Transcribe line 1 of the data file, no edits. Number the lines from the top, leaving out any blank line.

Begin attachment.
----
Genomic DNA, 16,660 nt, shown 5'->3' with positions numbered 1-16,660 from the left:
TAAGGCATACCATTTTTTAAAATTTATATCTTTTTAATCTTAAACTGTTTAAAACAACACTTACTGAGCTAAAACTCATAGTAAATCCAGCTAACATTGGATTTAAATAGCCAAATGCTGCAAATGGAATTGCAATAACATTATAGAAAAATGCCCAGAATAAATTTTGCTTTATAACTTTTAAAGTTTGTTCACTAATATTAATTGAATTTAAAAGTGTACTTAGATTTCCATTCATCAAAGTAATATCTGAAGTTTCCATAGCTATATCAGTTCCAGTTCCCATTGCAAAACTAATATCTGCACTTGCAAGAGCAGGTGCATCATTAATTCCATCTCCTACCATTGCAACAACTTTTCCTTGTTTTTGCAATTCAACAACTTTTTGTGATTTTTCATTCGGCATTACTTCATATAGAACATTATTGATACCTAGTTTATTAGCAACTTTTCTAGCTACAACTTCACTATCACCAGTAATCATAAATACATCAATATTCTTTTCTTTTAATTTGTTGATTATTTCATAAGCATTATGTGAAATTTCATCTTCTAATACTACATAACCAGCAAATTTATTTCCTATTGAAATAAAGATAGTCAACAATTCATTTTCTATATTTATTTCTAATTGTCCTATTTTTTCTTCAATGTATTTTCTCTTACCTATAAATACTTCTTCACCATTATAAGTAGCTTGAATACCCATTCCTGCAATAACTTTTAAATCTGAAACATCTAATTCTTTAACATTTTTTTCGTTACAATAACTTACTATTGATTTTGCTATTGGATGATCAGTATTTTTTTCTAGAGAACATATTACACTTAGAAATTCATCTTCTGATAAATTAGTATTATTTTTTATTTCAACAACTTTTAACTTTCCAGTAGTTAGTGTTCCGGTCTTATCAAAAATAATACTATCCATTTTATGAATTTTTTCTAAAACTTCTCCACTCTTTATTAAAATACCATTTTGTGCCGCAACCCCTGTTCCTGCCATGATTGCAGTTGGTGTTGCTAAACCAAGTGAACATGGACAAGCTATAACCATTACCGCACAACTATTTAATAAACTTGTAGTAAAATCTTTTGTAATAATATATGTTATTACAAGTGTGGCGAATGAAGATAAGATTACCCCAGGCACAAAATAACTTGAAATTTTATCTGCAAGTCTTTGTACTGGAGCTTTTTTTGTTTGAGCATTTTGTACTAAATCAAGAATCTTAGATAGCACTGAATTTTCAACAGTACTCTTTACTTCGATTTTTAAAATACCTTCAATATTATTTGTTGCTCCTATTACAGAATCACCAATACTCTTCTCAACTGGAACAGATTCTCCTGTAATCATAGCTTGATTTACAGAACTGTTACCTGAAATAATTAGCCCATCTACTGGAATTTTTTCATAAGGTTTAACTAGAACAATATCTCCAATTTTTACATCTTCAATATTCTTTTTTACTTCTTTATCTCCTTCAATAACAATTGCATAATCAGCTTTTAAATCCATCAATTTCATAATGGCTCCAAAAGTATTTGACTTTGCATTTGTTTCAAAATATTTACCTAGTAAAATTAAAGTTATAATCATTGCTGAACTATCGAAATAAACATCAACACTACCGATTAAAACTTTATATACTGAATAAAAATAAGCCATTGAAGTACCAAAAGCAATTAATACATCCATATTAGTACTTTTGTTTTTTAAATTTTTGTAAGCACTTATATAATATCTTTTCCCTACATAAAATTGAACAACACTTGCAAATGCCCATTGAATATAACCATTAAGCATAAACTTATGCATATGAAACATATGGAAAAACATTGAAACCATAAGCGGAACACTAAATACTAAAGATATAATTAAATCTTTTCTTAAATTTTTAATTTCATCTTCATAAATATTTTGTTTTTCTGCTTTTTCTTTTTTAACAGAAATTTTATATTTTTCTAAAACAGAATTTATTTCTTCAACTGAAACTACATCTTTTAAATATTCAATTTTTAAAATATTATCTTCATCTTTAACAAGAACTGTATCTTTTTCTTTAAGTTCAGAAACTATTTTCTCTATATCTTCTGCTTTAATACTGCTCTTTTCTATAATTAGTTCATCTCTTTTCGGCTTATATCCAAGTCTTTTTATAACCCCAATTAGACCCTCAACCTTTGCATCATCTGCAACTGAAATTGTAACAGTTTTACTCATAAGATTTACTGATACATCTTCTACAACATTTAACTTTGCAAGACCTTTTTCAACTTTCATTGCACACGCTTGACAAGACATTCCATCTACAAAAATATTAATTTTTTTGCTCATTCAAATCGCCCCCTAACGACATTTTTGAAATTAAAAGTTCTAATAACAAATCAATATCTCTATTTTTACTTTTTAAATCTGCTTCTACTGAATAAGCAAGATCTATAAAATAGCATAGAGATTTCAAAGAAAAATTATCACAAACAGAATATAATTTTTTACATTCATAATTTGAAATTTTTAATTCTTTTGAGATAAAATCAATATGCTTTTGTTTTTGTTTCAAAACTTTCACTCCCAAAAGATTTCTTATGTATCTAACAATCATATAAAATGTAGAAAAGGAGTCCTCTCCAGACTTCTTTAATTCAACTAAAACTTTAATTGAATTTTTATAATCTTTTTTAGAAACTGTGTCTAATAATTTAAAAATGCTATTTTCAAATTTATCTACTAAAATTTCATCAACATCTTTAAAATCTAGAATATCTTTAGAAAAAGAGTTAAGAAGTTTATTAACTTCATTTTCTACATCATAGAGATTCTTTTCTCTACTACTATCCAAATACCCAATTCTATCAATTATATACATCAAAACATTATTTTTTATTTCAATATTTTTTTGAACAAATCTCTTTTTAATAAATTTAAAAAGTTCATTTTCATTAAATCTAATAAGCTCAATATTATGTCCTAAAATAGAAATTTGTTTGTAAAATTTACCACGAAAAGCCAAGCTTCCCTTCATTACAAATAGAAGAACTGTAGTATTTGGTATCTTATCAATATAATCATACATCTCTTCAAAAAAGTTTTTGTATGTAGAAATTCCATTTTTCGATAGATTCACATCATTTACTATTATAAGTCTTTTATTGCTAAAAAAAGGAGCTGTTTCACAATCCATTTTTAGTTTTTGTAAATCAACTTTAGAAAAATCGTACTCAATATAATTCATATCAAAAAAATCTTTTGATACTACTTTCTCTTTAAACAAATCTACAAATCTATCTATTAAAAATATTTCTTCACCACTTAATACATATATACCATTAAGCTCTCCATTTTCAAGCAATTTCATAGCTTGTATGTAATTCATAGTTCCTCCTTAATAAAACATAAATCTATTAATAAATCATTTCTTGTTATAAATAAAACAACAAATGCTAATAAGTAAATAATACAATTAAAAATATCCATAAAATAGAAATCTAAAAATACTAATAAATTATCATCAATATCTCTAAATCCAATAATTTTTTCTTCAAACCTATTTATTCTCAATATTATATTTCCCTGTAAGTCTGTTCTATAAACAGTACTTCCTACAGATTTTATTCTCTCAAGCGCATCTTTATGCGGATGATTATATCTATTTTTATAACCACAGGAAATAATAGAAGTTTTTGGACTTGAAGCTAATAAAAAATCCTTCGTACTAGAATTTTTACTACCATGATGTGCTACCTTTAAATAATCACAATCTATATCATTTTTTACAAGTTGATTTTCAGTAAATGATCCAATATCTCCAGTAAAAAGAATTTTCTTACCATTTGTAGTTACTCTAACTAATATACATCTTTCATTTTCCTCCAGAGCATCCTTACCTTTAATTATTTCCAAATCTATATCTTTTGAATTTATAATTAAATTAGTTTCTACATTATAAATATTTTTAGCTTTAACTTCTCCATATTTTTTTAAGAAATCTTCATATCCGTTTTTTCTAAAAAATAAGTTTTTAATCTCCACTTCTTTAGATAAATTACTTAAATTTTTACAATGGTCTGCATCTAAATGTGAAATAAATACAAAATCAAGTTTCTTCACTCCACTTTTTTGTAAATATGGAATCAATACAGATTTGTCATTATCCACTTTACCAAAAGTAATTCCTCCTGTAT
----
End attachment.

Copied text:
Genomic DNA, 16,660 nt, shown 5'->3' with positions numbered 1-16,660 from the left: